Robin Wolfenden was practicing yoga on her balcony on a spring morning in Nashville when she heard the sirens -- the sound of first responders rushing to the scene of America's latest school shooting.
The next day she laid six stones -- a Jewish tradition -- for the victims at the entrance of the nearby Covenant School, where a 28-year-old former student broke in and stalked the halls, killing three staff and three young children.
"These kids are innocent children," Wolfenden told reporters, worried for her grandsons who are five and eight years old, only a few years younger than the students killed at the Covenant Presbyterian Church-affiliated elementary school on Monday.
Mass shootings are grimly frequent in the United States, and Nashville residents were in shock Tuesday after their city joined the nationwide roster of those that have experienced an armed assault on a school.
"It's just unimaginable to think that these beautiful kids are not going to come home again," Lisbeth Melgar, who brought her two children to see a growing memorial to the victims outside the school, told AFP as she gently tucked her daughter's hair behind her ear.
Melgar was among several parents who brought their young children among the stream of mourners visiting the memorial as the sun set on Tuesday, many of them in tears among the flowers, stuffed toys, and white crosses decorated with blue hearts.
Her daughter Alessandra, 11, said security had been tightened at her school Tuesday in the wake of the attack, with authorities only letting a few people at a time through the gate.
Her mother said there would be meetings this week with parents to discuss security, "because we do believe that we need to put more security in our schools."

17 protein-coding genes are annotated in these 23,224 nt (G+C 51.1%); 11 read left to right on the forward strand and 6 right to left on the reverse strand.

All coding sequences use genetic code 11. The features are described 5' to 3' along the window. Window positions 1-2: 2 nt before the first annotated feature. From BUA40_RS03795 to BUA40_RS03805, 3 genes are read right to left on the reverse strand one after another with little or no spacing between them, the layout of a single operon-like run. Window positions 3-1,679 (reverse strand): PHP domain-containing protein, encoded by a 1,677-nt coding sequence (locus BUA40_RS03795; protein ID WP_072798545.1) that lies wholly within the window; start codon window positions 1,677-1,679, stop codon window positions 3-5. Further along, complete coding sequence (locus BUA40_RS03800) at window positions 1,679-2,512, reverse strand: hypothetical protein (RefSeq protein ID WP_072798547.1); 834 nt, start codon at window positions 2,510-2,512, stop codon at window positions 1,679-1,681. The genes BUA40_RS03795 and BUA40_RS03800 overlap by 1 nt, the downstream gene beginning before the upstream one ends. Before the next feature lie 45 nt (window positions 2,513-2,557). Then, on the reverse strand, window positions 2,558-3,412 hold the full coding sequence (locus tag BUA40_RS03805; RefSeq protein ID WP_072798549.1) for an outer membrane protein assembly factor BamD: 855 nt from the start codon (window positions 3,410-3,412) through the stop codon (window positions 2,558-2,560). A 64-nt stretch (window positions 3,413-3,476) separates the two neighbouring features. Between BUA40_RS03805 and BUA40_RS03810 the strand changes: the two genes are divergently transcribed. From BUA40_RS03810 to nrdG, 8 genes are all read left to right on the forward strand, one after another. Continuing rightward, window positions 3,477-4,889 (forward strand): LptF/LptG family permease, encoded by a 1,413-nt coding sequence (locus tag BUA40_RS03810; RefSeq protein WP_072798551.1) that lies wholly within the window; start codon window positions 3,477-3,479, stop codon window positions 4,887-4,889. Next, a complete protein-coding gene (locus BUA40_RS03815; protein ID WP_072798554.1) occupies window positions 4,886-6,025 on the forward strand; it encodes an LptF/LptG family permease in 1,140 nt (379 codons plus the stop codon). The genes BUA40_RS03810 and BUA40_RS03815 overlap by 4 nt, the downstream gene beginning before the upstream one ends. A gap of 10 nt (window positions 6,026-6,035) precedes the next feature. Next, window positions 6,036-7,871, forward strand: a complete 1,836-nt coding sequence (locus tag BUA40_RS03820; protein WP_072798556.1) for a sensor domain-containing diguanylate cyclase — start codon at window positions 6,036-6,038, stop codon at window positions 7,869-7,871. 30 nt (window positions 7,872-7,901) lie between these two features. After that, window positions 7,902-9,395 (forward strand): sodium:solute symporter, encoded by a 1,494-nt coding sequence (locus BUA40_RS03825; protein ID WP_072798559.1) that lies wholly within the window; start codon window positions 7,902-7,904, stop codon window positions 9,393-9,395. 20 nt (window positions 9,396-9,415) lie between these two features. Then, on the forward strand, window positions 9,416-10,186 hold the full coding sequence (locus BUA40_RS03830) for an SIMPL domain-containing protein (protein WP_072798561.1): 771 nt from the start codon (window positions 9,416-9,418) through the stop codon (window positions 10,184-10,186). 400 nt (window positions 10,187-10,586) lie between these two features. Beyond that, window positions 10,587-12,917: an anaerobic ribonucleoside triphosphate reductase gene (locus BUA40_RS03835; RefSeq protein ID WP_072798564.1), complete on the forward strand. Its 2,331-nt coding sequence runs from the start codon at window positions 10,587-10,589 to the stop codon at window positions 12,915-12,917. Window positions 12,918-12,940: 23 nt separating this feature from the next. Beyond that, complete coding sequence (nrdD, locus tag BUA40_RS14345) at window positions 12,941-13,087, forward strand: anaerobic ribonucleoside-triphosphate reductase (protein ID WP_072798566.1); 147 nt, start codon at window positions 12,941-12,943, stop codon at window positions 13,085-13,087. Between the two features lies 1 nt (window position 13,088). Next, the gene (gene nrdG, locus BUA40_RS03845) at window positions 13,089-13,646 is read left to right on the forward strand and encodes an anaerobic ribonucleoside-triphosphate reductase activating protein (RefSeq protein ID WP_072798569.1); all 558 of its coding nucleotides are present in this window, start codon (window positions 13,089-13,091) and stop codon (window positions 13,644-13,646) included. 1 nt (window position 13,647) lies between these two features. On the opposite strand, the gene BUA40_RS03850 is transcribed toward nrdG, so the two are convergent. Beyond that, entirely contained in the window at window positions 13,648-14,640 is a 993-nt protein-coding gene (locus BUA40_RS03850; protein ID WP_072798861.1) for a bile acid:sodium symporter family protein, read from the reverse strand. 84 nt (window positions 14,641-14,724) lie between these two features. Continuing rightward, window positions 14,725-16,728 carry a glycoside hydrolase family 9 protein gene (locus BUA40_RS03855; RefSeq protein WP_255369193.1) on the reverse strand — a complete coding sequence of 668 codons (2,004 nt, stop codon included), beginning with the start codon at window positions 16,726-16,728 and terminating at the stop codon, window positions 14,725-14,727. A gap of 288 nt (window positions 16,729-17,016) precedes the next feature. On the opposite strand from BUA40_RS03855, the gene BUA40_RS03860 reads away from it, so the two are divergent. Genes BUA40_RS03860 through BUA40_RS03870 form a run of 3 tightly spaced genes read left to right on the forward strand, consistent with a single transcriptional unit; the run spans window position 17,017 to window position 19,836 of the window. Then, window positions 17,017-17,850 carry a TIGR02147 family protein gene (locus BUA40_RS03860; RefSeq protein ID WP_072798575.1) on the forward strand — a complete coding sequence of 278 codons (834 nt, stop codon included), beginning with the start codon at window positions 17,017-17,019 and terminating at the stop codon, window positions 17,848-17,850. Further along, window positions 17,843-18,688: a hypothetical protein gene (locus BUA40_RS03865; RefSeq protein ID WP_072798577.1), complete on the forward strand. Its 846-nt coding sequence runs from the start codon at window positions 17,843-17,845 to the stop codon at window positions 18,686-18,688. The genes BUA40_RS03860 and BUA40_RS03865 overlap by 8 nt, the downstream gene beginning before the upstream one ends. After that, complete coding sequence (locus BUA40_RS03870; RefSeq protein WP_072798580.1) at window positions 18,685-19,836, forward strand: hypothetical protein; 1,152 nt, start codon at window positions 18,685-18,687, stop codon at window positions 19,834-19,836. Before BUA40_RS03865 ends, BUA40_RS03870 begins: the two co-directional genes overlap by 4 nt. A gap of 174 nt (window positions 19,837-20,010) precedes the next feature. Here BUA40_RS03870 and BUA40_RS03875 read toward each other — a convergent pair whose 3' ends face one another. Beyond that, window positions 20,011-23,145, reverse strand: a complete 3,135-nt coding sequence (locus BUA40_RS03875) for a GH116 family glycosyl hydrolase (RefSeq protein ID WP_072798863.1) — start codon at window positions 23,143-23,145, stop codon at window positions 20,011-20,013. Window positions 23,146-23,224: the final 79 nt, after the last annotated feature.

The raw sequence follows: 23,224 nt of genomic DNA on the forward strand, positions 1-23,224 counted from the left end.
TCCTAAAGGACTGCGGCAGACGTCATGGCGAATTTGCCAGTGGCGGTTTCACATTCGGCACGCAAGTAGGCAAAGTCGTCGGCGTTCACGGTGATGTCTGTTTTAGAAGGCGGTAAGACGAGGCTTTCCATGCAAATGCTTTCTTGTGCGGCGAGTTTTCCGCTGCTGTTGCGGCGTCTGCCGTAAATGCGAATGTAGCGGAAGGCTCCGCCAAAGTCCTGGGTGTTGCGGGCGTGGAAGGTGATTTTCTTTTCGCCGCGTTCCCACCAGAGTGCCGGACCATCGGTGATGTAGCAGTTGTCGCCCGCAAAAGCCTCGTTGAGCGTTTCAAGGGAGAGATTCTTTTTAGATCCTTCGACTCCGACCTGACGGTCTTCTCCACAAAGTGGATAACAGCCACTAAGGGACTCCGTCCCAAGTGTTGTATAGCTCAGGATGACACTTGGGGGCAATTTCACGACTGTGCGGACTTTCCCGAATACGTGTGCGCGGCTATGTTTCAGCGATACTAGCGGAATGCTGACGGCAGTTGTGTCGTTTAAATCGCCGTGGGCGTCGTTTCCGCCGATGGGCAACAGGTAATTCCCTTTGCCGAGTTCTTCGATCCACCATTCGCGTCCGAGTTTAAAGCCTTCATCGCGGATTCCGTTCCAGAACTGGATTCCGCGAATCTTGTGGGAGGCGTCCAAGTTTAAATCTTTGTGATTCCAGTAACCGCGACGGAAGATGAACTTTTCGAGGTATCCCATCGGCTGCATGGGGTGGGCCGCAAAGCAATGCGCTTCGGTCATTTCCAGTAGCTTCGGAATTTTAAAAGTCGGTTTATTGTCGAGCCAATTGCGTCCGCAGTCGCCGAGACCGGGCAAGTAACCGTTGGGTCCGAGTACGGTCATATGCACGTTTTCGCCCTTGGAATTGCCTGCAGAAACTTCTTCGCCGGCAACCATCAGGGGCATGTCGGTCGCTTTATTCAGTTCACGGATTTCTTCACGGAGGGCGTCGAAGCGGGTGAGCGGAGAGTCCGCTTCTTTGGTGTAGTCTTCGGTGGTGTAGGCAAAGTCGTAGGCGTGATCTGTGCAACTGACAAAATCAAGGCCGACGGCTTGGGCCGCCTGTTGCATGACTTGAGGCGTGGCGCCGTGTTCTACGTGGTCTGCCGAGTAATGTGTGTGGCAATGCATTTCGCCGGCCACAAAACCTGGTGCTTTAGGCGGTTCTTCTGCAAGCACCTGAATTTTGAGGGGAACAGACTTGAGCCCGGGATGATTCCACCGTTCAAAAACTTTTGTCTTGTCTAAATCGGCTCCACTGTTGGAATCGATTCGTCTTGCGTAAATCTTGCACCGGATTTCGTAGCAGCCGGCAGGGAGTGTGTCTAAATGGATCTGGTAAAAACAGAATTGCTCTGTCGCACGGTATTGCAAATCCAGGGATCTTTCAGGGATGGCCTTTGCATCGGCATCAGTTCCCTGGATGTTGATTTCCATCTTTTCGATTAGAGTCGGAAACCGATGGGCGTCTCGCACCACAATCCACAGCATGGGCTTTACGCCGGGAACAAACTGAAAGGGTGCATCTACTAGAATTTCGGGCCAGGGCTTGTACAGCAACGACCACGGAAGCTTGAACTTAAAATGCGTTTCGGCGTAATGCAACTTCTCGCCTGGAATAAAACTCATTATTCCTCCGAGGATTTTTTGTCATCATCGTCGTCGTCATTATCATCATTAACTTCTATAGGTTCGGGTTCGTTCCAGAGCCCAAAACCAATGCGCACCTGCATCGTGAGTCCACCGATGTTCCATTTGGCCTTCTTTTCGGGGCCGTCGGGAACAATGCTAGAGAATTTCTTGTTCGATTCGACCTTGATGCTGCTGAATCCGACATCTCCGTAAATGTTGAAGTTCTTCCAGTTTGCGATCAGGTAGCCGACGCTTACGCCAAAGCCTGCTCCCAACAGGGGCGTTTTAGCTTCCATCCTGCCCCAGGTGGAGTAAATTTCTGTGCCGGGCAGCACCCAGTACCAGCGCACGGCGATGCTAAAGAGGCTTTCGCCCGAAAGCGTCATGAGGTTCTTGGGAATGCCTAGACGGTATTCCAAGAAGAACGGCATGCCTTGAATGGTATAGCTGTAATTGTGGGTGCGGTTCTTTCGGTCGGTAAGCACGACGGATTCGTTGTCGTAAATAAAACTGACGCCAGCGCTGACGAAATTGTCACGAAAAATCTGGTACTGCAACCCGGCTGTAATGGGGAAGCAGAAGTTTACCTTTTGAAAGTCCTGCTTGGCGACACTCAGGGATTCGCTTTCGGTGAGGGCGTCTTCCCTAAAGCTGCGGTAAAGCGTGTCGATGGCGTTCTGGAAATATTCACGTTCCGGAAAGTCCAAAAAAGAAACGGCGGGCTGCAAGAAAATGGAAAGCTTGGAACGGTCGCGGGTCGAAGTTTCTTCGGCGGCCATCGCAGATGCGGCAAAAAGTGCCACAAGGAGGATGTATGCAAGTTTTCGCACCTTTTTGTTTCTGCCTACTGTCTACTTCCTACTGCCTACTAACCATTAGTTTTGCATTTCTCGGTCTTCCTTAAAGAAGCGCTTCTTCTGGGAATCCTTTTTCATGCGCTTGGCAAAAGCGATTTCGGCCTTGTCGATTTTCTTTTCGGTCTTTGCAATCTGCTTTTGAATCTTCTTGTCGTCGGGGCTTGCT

"It definitely hits home for me today," said Stacie Wilford, a nurse at a local medical facility and mother to an eight-year-old at a nearby school.
"I live a mile and a half away so it's in your back door and it's so scary," she told AFP.
"You drop your kids off in the mornings and you don't think that you could get a call like this. It's just devastating. That just -- I can't even fathom."
Carolyn Lucas's children also attend a school just a 10-minute walk away from the scene of the shooting.
"I feel like our souls were shattered. It's unfathomable yet completely expected. You know, why wouldn't it happen to us?" she asked.
Despite the rate of gun violence in the country, Lucas said it's still easy to think it won't hit one's own community.
But, she said, "Of course it will. Gun violence sees no race or religion... it doesn't discriminate against anybody.
"We have to do better."
Kaylee Franzen, 22, who came with her 21-year-old friend Gabriella Massey to pay their respects, shares the same sentiment on gun violence.
"You hear about this happening all the time. And I don't think we've ever been somewhere where it's been so close and that in itself was really heartbreaking," said Franzen, a senior at the private Christian Belmont University in Nashville.
She said the shooting made the two women want to do something, even just by bringing flowers to the site of the makeshift memorial at the church property entrance, which was guarded by a police cruiser Tuesday.
"Even though this doesn't necessarily help anything, it sends a message that things need to change, and that thoughts and prayers alone aren't something that fixes or can aid the situation," she said.
That same message dominated a rally seeking more gun regulation that was held in Nashville on Tuesday. It had been planned before Monday's attack.
"It's horrifying to live in a world when we have to be afraid to educate our children," local mother Lisa Coffman told the rally.
To AFP she added: "You don't think it's going to happen in your city.
"And then when it does, you can't stop shaking."
© Agence France-Presse